Cleaning Algae off Tank Glass Properly - Rate My Fish Tank
Making a Homemade Algae Fish Tank CleanerIf you have these items it's much cheaper to use them instead of spending about $20 for one.
The first order of business is to clean the inside glass of your fish tank. You'll need your algae pad and an algae scraper. You can find these items at most aquarium supply stores. Do not use your aquarium cleaning supplies for any other tasks. Any soap or detergent that is on your pad or scraper could kill the fish in the tank. With the pad in hand, scrub the algae off the inside of the glass (you can buy long-handled scrubbers too if you don't want to put your hands in the water). If any of the algae is stubborn and won't come loose, use your plastic blade. Many aquarium tanks are made from acrylic, so the plastic razor or knife won't leave score marks in the glass.
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The viewing panel you can clean with a regular aquarium algae sponge. Don't use a sponge from your sink or from CVS or something, because a lot of them have anti-microbial agents, and that'll harm your aquarium. So use a regular aquarium sponge. Find out if you have a glass or acrylic tank and use the appropriate sponge for that.
So that takes care of the glass. If you need to, use it to clean the overflow pipes or the sides of the aquarium, or clean some of the decorations.
You also want to control algae from growing in the first place. Algae thrives on sunlight and nutrients. And when I say "sunlight," I mean aquarium light, sunlight, any kind of lighting will promote algae. But if your nutrient levels are low -- your nitrates and phosphates, mainly -- algae's not going to grow that well. So the main thing to controlling algae, which will result in how you clean it, is to keep your nutrient levels in check.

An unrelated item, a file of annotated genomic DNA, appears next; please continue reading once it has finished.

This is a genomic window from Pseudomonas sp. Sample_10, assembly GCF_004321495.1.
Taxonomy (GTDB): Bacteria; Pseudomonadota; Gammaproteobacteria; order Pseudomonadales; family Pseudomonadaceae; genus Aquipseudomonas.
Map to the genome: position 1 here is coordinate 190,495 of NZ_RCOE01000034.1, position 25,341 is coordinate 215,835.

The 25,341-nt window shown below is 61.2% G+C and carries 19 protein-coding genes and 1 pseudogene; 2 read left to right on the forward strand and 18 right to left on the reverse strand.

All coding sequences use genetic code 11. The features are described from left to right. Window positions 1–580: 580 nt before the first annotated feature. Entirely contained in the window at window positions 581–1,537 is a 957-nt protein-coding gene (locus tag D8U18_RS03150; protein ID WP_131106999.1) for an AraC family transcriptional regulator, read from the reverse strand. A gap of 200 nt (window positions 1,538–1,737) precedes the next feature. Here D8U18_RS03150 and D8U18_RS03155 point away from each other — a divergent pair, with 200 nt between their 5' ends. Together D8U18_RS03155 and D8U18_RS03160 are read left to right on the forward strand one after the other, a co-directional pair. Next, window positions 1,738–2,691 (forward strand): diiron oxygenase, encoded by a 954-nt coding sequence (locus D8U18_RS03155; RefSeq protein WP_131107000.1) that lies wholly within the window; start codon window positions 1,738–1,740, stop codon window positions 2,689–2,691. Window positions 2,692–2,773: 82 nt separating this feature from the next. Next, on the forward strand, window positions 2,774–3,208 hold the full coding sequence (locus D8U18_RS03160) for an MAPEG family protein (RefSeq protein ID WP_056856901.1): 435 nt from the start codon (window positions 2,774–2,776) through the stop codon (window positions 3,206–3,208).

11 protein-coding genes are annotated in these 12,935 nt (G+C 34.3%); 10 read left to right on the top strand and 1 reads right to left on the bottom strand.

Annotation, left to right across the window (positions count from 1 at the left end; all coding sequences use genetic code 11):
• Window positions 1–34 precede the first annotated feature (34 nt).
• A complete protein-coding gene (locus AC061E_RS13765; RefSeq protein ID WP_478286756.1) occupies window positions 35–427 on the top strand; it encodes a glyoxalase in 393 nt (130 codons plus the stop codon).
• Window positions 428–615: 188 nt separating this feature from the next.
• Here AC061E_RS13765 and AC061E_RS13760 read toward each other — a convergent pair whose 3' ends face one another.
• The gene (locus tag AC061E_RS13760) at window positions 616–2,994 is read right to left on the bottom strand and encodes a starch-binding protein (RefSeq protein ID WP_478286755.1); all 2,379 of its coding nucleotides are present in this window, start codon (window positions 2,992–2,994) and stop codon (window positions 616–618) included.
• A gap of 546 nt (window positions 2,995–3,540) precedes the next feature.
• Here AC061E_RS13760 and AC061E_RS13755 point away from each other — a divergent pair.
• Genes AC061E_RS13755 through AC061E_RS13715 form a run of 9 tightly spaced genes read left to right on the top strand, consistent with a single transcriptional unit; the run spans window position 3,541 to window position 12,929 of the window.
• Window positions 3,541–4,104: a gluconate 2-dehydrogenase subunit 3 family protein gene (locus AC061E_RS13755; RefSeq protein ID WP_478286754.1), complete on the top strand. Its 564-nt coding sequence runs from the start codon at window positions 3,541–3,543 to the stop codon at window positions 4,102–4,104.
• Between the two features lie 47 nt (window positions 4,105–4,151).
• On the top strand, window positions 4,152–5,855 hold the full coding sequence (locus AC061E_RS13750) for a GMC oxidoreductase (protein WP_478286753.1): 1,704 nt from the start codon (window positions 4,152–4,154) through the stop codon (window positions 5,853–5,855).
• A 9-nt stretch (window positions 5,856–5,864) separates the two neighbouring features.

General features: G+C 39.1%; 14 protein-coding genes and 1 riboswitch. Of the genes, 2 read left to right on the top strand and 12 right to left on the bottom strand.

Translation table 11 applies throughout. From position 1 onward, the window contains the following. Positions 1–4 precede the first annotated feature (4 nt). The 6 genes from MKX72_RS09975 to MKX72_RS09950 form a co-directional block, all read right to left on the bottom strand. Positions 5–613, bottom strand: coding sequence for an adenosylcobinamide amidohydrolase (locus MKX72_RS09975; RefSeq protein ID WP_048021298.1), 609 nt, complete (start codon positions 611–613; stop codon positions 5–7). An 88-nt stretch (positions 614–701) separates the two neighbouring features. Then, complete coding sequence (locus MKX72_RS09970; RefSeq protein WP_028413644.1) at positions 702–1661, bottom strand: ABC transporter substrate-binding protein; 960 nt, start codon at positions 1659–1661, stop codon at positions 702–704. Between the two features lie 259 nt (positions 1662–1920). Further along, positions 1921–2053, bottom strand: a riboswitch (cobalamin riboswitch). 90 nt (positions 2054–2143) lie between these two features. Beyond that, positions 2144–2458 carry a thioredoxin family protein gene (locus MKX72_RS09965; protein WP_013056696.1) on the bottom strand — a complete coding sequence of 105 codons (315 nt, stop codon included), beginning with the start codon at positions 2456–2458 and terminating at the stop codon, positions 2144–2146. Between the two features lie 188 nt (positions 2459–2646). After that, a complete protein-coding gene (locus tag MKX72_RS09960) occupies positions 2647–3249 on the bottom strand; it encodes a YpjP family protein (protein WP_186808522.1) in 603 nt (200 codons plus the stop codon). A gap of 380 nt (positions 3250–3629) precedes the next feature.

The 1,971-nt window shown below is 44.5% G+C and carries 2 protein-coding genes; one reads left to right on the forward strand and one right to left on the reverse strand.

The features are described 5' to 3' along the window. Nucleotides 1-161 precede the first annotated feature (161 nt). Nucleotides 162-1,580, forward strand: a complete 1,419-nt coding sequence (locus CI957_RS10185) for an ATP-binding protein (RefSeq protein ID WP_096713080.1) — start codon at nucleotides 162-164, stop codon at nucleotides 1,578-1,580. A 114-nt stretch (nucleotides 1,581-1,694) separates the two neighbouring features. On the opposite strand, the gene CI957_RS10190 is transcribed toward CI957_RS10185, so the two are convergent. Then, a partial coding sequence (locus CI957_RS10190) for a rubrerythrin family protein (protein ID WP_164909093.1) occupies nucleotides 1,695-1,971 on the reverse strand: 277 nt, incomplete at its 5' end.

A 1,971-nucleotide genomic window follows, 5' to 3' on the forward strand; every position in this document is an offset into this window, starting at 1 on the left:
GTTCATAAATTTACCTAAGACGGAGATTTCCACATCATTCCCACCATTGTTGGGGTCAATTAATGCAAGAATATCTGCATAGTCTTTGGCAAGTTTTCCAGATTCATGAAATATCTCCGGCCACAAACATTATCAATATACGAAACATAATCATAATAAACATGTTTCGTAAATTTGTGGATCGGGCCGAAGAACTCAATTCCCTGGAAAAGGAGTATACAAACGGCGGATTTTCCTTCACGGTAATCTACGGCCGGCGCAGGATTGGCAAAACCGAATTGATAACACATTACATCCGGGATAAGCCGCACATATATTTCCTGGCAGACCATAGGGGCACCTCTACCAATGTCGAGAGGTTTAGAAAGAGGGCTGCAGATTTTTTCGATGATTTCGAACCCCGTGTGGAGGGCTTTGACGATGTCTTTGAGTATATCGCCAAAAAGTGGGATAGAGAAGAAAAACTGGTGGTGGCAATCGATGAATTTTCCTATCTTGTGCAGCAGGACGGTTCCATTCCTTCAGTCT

But algae's going to grow inevitably. To clean it, you want to use the pad that I told you on the front of the glass. On the decorations, you can take them out, soak them in hot water. You can use light bleach, but you want to be very, very careful, because bleach is caustic. It'll discolor things if you use too much of it. And when you put the items back in the aquarium, if there's any bleach residue, it'll shock the system. It'll kill bacteria, and you'll have an ammonia and nitrite spike. But bleach is a great tool to cleaning plants. Only use it if you know what you are doing and are very, very careful. I don't want to hear people taking my advice, going and bleaching their aquarium decorations and parts, and losing their fish. That would make me feel really bad.
So you want to clean using hot water mainly. Use a good scrub brush. Not a wire brush, because a wire brush is going to just ruin and shred most aquarium decorations. And the glass itself will be kept clean just by doing periodic weekly cleanings with the pads.
Fish will also help to clean algae. Plecos, Otocinclus, algae eaters in freshwater aquariums. Also, snails will help to clean the glass and decorations in an aquarium. You don't want to use too many of them. Snails, if allowed to just multiply, will quickly completely overcrowd an aquarium to plague proportions. So just go with a couple of snails in the aquarium and keep them in check. And the fish, just a couple of small fish. Plecos, algae eaters. But remember that Plecos get really big, so if you have a small tank, maybe go with Otocinclus or algae eaters.
And if the water chemistry is kept in check, the phosphates and nitrates are kept low, the amount of algae that grows should be able to be kept in check with regular weekly front glass cleanings and the help of your algae-eating fish.
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